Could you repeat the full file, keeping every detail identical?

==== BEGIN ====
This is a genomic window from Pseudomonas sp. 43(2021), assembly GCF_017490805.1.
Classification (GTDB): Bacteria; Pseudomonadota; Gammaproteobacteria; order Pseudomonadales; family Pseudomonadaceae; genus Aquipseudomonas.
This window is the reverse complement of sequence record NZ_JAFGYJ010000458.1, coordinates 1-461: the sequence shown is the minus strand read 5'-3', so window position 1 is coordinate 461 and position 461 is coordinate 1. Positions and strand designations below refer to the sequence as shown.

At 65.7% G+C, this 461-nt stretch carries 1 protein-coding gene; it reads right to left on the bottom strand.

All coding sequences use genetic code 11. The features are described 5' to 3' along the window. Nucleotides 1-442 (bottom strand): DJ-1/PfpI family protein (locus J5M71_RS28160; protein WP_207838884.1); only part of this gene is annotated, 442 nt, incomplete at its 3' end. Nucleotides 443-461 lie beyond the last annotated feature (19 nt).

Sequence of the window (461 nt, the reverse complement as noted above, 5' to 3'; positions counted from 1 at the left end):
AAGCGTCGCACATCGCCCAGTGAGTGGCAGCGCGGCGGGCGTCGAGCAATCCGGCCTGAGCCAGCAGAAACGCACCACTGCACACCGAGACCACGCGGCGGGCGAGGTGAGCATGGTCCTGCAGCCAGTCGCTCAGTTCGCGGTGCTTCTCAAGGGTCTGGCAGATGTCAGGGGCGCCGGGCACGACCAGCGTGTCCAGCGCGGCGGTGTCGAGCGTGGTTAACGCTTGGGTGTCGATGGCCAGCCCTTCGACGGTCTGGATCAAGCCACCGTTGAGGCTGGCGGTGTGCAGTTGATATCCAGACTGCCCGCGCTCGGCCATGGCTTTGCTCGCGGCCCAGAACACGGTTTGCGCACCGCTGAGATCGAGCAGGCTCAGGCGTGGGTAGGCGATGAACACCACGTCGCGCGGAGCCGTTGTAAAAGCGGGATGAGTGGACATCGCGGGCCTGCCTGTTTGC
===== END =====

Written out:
This is a genomic window from Pseudomonas sp. 43(2021), assembly GCF_017490805.1.
Classification (GTDB): Bacteria; Pseudomonadota; Gammaproteobacteria; order Pseudomonadales; family Pseudomonadaceae; genus Aquipseudomonas.
This window is the reverse complement of sequence record NZ_JAFGYJ010000458.1, coordinates 1-461: the sequence shown is the minus strand read 5'-3', so window position 1 is coordinate 461 and position 461 is coordinate 1. Positions and strand designations below refer to the sequence as shown.

At 65.7% G+C, this 461-nt stretch carries 1 protein-coding gene; it reads right to left on the bottom strand.

All coding sequences use genetic code 11. The features are described 5' to 3' along the window. Nucleotides 1-442 (bottom strand): DJ-1/PfpI family protein (locus J5M71_RS28160; protein WP_207838884.1); only part of this gene is annotated, 442 nt, incomplete at its 3' end. Nucleotides 443-461 lie beyond the last annotated feature (19 nt).

Sequence of the window (461 nt, the reverse complement as noted above, 5' to 3'; positions counted from 1 at the left end):
AAGCGTCGCACATCGCCCAGTGAGTGGCAGCGCGGCGGGCGTCGAGCAATCCGGCCTGAGCCAGCAGAAACGCACCACTGCACACCGAGACCACGCGGCGGGCGAGGTGAGCATGGTCCTGCAGCCAGTCGCTCAGTTCGCGGTGCTTCTCAAGGGTCTGGCAGATGTCAGGGGCGCCGGGCACGACCAGCGTGTCCAGCGCGGCGGTGTCGAGCGTGGTTAACGCTTGGGTGTCGATGGCCAGCCCTTCGACGGTCTGGATCAAGCCACCGTTGAGGCTGGCGGTGTGCAGTTGATATCCAGACTGCCCGCGCTCGGCCATGGCTTTGCTCGCGGCCCAGAACACGGTTTGCGCACCGCTGAGATCGAGCAGGCTCAGGCGTGGGTAGGCGATGAACACCACGTCGCGCGGAGCCGTTGTAAAAGCGGGATGAGTGGACATCGCGGGCCTGCCTGTTTGC